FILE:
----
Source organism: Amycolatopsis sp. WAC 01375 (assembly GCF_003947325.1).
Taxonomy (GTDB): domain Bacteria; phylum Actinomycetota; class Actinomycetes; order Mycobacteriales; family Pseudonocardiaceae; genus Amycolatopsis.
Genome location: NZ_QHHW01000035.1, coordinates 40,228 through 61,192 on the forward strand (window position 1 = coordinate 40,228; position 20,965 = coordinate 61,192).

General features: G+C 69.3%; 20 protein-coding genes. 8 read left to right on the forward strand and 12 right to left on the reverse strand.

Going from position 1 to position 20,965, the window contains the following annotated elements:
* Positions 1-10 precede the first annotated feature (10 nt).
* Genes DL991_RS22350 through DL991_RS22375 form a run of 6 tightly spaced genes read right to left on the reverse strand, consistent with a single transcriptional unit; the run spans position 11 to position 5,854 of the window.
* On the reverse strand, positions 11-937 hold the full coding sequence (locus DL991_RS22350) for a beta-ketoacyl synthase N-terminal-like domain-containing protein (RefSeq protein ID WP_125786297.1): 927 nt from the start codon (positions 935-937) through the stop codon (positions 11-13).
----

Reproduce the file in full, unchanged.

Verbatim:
Source organism: Amycolatopsis sp. WAC 01375 (assembly GCF_003947325.1).
Taxonomy (GTDB): domain Bacteria; phylum Actinomycetota; class Actinomycetes; order Mycobacteriales; family Pseudonocardiaceae; genus Amycolatopsis.
Genome location: NZ_QHHW01000035.1, coordinates 40,228 through 61,192 on the forward strand (window position 1 = coordinate 40,228; position 20,965 = coordinate 61,192).

General features: G+C 69.3%; 20 protein-coding genes. 8 read left to right on the forward strand and 12 right to left on the reverse strand.

Going from position 1 to position 20,965, the window contains the following annotated elements:
* Positions 1-10 precede the first annotated feature (10 nt).
* Genes DL991_RS22350 through DL991_RS22375 form a run of 6 tightly spaced genes read right to left on the reverse strand, consistent with a single transcriptional unit; the run spans position 11 to position 5,854 of the window.
* On the reverse strand, positions 11-937 hold the full coding sequence (locus DL991_RS22350) for a beta-ketoacyl synthase N-terminal-like domain-containing protein (RefSeq protein ID WP_125786297.1): 927 nt from the start codon (positions 935-937) through the stop codon (positions 11-13).